The Miami Herald
March 28, 2001

 Militant exile tells of plot to kill Castro

Group's plan detailed at Cuban spy trial


 Assassination plots against Fidel Castro moved from the realm of Cold War-era remembrances into the reality of the Cuban spy trial Tuesday, when the leader of a
 Miami-based militant exile group testified about his 1994 plan to kill Cuba's leader.

 Rodolfo Frómeta, 54, commander of Commandos F-4, served three years in federal prison for trying to buy U.S. armaments meant to kill Castro.

 On the witness stand, true to his cause, Frómeta described how he had planned to "make Fidel Castro disappear'' with the weapons, and how a Cuban-based
 "clandestine cell'' of Commandos F-4 now uses different techniques -- including setting Cuban buses or vans on fire -- to "attract the attention of the people and bring about change.''

 Frómeta steadfastly maintained that killing Castro would not have been murder, but rather "an attempt to do justice about a person who has killed thousands and
 thousands of persons.''

 Frómeta said those victims included his son, father and brother, as well as the 41 people who perished on the tugboat 13 de Marzo, the four Brothers to Rescue fliers, the mother of Elián González and many others who have perished in the Florida Straits.

 Frómeta left Alpha 66, a paramilitary group of Cuban exiles, to help form the more aggressive Commandos F-4 in 1994. That same year, Frómeta and F-4 co-founder Fausto Marimon were arrested after asking an FBI agent who posed as a U.S. Army supply sergeant to sell them $15,000 worth of explosives and heavy armaments.

 The men were found guilty of conspiracy to export heavy weapons and explosives without a license. Frómeta received a 41-month sentence.


 During questioning by defense attorney Joaquín Méndez, Frómeta denied the materials were to be used to down a commercial airplane over a tourist site or to blow up bridges. The group's intent always was to kill Castro, Frómeta said, and ``four or five'' of his top aides, including brother Raul Castro, as they visited military installations.

 "So it was your plan to kill not only Fidel Castro but the people around him?'' Méndez asked.

 "The people who go there [to the installations] are in fact responsible for the deaths of thousands of Cubans, and if they died, it really wouldn't matter,'' Frómeta said.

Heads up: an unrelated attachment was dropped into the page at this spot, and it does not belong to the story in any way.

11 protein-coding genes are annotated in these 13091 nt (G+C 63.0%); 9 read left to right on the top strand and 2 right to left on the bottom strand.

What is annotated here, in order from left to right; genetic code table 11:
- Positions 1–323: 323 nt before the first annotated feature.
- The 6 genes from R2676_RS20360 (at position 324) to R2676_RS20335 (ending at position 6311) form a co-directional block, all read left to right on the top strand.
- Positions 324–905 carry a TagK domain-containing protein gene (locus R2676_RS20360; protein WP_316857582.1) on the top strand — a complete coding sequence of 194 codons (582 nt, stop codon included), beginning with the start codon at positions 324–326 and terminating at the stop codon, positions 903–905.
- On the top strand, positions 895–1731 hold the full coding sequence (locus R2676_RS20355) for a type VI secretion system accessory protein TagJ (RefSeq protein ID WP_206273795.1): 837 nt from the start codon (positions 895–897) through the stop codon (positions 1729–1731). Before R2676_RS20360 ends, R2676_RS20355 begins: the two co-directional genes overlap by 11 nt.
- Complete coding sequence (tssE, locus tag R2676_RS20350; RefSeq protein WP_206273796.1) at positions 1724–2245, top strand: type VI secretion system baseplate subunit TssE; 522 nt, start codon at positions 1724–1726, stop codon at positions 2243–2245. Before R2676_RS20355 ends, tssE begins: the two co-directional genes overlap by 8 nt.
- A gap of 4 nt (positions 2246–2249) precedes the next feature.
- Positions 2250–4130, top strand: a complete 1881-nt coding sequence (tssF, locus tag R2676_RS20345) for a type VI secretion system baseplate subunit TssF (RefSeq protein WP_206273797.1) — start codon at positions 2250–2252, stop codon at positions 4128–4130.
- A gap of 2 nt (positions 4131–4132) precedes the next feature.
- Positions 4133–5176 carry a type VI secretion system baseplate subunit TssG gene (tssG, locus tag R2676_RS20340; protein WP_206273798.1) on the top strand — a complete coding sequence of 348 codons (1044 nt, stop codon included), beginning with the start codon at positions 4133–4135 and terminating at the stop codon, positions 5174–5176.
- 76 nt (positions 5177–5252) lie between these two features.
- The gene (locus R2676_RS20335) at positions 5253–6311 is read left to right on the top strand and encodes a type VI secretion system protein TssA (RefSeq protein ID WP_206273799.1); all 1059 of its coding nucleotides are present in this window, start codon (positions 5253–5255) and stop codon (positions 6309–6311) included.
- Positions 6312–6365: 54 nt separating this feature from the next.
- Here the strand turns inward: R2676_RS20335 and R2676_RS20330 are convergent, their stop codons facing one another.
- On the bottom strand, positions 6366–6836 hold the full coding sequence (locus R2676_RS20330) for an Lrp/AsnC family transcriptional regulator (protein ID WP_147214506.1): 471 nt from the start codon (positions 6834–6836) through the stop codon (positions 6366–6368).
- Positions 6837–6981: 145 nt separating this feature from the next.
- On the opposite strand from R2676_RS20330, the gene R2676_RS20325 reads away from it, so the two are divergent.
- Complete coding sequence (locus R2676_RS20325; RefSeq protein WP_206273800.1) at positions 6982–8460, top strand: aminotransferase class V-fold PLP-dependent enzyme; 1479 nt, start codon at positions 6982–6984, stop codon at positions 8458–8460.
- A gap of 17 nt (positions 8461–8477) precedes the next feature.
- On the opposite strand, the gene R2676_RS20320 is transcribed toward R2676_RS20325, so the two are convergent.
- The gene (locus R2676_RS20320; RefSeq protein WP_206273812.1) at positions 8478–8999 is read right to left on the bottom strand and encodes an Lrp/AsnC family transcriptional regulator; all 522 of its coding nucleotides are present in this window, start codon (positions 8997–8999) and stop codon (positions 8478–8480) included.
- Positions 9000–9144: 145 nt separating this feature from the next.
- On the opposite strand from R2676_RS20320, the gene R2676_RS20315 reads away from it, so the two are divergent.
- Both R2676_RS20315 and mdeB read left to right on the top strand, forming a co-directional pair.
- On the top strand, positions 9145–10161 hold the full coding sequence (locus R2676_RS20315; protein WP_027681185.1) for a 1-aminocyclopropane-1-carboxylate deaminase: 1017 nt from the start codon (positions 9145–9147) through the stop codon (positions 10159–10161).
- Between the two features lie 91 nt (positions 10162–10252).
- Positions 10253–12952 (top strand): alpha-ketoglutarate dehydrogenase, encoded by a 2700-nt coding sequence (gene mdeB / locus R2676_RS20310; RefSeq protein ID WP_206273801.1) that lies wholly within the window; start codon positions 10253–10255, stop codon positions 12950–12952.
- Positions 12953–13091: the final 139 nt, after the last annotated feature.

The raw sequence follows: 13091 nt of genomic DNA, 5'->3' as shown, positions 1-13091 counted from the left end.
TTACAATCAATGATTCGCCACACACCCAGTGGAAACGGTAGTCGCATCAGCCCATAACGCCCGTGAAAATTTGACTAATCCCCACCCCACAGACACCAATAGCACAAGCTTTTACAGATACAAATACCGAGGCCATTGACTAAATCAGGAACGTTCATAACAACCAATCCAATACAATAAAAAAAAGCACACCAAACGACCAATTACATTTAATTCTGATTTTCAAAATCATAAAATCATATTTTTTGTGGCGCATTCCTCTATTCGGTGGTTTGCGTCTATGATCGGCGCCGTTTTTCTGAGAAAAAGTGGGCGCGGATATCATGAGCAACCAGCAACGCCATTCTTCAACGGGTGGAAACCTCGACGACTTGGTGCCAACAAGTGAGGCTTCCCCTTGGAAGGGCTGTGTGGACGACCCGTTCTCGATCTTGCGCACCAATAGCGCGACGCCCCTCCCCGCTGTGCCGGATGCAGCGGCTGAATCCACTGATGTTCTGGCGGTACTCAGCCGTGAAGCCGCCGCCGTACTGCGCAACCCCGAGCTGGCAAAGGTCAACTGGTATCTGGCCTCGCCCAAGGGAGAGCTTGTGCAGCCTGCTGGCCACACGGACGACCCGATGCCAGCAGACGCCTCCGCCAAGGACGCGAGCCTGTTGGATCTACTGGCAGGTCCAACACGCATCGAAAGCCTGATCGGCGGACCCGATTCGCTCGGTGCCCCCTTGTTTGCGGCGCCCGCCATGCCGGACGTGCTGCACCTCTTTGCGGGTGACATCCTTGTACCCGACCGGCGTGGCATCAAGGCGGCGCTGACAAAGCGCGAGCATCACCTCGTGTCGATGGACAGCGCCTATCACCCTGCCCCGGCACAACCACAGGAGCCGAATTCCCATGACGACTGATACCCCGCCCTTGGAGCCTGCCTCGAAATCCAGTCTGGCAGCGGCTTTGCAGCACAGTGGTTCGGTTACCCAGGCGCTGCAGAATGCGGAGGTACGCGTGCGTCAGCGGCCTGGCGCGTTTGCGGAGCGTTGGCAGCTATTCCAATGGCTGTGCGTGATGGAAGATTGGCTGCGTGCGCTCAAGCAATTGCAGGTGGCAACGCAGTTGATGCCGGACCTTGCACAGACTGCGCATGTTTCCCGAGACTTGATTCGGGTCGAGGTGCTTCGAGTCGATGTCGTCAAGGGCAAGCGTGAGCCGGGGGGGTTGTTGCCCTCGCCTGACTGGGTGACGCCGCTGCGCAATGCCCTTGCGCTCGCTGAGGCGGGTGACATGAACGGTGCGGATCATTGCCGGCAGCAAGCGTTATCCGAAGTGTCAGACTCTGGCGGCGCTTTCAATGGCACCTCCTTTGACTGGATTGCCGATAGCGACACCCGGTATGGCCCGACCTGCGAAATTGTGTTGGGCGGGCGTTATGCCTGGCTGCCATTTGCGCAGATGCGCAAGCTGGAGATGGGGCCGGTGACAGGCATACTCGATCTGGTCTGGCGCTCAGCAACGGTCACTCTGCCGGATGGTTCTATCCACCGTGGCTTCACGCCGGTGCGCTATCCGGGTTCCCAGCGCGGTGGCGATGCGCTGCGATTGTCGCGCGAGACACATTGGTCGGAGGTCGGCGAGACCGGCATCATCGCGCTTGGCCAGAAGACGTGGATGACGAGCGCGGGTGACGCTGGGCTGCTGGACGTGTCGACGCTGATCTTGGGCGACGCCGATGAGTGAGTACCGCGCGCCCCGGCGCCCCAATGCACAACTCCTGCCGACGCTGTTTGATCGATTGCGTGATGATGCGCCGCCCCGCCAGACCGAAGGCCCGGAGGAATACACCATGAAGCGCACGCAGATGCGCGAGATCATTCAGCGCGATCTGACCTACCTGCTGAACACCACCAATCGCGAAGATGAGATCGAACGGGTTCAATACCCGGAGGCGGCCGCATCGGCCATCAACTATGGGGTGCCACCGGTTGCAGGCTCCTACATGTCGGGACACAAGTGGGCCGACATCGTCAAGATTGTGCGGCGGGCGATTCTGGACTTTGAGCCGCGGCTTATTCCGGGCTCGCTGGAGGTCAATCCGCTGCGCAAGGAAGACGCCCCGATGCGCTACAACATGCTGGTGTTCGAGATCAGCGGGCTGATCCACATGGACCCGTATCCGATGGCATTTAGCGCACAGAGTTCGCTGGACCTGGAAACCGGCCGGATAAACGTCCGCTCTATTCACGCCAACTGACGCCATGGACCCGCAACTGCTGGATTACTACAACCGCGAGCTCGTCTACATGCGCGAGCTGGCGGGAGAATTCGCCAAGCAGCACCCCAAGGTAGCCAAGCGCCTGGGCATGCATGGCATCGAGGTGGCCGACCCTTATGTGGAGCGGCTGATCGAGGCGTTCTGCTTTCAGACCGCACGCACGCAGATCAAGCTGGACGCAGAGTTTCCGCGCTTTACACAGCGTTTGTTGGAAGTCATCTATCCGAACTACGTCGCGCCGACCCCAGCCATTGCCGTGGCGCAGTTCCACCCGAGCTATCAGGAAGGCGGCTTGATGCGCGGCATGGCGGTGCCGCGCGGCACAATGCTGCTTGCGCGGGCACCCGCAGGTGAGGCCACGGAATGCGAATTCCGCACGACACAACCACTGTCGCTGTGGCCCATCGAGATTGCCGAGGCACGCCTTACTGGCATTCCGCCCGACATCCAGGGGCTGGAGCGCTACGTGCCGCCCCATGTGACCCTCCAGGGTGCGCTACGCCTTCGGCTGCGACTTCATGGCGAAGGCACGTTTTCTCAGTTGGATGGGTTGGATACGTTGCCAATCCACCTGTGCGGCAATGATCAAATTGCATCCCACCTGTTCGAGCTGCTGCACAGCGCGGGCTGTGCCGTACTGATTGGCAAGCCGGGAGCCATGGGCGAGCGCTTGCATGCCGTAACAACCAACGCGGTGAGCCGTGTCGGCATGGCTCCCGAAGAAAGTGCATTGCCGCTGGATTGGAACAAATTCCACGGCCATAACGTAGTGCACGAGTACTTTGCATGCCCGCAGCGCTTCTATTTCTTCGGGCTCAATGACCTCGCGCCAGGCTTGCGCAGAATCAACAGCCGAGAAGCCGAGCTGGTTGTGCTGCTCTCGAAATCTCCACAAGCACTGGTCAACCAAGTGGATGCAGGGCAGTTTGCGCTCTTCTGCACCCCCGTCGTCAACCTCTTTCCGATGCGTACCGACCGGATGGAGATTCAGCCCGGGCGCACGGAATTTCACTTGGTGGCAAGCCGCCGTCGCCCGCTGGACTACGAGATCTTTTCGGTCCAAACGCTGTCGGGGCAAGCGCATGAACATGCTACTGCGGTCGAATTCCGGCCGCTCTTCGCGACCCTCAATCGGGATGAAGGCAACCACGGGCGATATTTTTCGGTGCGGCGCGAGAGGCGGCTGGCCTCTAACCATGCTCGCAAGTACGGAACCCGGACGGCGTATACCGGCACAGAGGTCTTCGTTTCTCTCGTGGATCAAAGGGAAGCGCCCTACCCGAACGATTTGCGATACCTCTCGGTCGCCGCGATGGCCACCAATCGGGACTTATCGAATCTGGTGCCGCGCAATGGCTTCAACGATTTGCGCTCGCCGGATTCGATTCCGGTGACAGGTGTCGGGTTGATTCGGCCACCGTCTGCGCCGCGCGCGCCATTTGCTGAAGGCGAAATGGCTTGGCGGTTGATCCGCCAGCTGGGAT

"And whether you violated the laws of this country that allowed you to become a citizen was besides the point?'' Méndez asked.

 "Well, in this case it would not matter,'' Frómeta said.

 Frómeta had been stopped twice before his arrest.

 Law officers stopped him and other Alpha 66 members in October 1993 near Marathon Key and found them in possession of a high-caliber semiautomatic rifle and seven Chinese assault rifles. They were not arrested and their weapons were not seized, he said.

 It happened again in February 1994, when U.S. Customs stopped Frómeta and six other Alpha 66 members in a boat near Key Biscayne. They had shotguns, assault rifles and pistols, all of which were seized.

 For the second day, Méndez hammered away at the same theme: that militant exiles who were repeatedly stopped by law officers during the last decade in weapon-laden boats or vehicles heading south were rarely arrested or convicted.

 That's why the accused spies were here, the defense says: not to snoop around U.S. military bases or to harm U.S. interests, but to infiltrate exile groups and defend
 Cuba against violent exile plots.

 Five defendants are being tried on charges of trying to infiltrate U.S. military installations and Cuban exile groups. Lead defendant Gerardo Hernández is accused of
 conspiring with the Cuban government to bring about the shoot-down of Brothers to the Rescue fliers in 1996.

 Cuba has complained for several years that U.S. authorities ignored information it made available about who allegedly was financing and plotting violence. A Cuban
 spokesman is expected to testify soon about those U.S.-Cuban contacts.


 Confronted with the Commandos F-4 website, which claims credit for burning a van and a bus in Cuba in December 2000, Frómeta said no people were inside the

 The web page,, says the group's "clandestine cell'' in Cuba blew up the van outside a compact-disc manufacturing plant.

 Frómeta said Cuba props up its failing economy with tourist dollars generated by those and other ventures. Such success threatens the safety of the United States, he

 "Do you or do you not support the burning of buses in Cuba?'' Méndez asked.

 "Whatever they do in Cuba, I am not the appropriate person to pass judgment,'' Frómeta said.

 The group's U.S. branch of Commandos endorses peace, he said, and since 1994, members have been required to sign a bylaw promising adherence to U.S. laws.

 Asked how the group could legally get weapons into Cuba without violating U.S. laws, Frómeta avoided answering.

 "You're talking here about a military secret that should not be spoken about here,'' he said, adding that he would respect "U.S. territory.''

  © 2001